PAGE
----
Submitted by: Cristien Storm and Gloria Dykstra
White bodied peoples can challenge racist status quos through culture-building and anti-racist curiosity.
Relational and group work is necessary to build individual and group resiliency.
Professionals attempting to do anti-racist community development must be willing to reflect on the ways in which they are responsible for anti-racist work.
Imagination and curiosity are fundamental to collective liberation. It is not enough to know what we are fighting against. We must also practice and strive to build radical, liberatory alternatives in our everyday lives and relationships. The authors have asked why it is easier to imagine climate catastrophe more readily than the end of the systems and culture of racialized capitalism and white supremacy? These systems are designed to make radical imaginations seem impossible and narrow curiosity and vision. We desperately need examples of how groups of white-identifying peoples (referred to here as “white bodies”) are trying to imagine anti-racist possibilities, strengthen anti-racist curiosity, and work towards anti-racist alternatives.
“The practices [described in this article] undertaken by the group of white therapists and psychologists are a gesture toward anti-racist imaginings; striving to disrupt social and institutionalized white body supremacy.”
Nine mental health therapists and psychologists came together in a larger mixed-race group to organize and bring author and anti-racist culture builder Resmaa Menakem to Seattle, Washington. After the event, these therapists continued meeting in the hopes of building sustainable white, anti-racist culture in their community.
How Did A Community Psychology Perspective Inform Your Work?
The authors see their exploration as situated in the history of critical Community Psychology and the importance of archiving community-based work being done in the hope of effecting social change. Specifically, the authors utilize research akin to Martín-Baró’s (1986) emphasis on the recovery of historical memory, to identify the intellectual and activist legacies brought to their work.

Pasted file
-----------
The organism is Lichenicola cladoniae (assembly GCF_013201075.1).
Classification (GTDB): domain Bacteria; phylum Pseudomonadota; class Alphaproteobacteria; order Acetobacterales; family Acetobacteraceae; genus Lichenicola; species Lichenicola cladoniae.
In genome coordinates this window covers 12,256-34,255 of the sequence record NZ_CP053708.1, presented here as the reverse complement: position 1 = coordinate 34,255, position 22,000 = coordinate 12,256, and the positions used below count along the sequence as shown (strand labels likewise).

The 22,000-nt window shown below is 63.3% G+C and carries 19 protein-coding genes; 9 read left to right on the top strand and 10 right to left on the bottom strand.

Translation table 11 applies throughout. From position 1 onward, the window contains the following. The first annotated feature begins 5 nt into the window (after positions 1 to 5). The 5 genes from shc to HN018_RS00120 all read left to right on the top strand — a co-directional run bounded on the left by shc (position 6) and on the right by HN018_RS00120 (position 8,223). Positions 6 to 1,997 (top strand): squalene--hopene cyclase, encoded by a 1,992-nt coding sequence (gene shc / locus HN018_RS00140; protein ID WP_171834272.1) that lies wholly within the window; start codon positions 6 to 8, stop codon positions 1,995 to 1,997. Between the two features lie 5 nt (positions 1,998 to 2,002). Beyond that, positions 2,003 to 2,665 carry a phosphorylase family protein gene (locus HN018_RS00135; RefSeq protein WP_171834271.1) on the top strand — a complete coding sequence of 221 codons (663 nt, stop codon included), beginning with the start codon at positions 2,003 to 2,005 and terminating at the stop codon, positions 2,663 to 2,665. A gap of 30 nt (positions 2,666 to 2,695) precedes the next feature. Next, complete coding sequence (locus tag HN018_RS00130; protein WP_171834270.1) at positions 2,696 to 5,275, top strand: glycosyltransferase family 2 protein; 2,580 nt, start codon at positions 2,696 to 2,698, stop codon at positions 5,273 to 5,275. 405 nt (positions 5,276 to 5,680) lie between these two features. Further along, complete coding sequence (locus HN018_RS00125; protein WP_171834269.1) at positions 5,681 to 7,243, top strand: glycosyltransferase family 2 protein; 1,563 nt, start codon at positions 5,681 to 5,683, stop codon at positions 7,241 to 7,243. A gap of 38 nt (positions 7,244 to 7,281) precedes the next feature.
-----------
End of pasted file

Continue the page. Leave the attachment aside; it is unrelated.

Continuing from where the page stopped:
The authors used a narrative description of the formation and practices of a small group of white anti-racist-striving mental health professionals in the United States. This article outlines the two-year history of the group’s formation, details projects and processes group members worked on, and offers a close analysis of the scholarship and activism informing their approaches. The authors demonstrate how anti-racist, trauma-informed culture-building can use the inner work necessary for individual resiliency and an outward focus on the larger and social contexts.
- Building sustainable anti-racist cultures is deliberate work. It demands that white bodies identify ways that white people (often unconsciously and unintentionally) uphold and maintain white supremacy.
- White bodies, existing in white supremacy culture, have not had to develop complex, agile, resilient tools and strategies to identify and interrupt white supremacy. Those dedicated to anti-racism need to develop capacities including the ability to recognize white supremacy, not just as a system but as a living and evolving culture that has been (and continues to be) transmitted in myriad ways.
- White bodies struggle with how to weave interpersonal and relational anti-racist culture-building with movement and organizing work more broadly. It is critical for white anti-racists to explore how to do relational work alongside organizing action towards liberation.
What Does This Mean For?
Research and Evaluation: It is important to document community-based anti-racist culture building both for knowledge building and documenting anti-racist imagination praxis.
Practice: Community-based anti-racist movements and white anti-racist culture building are necessary and must be connected to anti-racist clinical and larger healing work. White psychologists, therapists, social workers, and healers can (and should) invest in their own internal and relational resilience-building within anti-racist work.
Similar Settings: We share our experiences with those working in the healing professions and ask them to take an anti-oppressive lens and invest time, resources, and collective energies in building anti-racist community and culture. Those operating from positions of power and privilege must see that undoing white supremacy and building anti-racist culture is white peoples’ work (that must be done in collaboration and with leadership from black and indigenous people of color).
Original Citation: Dykstra, G., & Storm, C. (2021). Imagination Praxis: White Anti-Racist Culture Building. Global Journal of Community Psychology Practice, 12(3).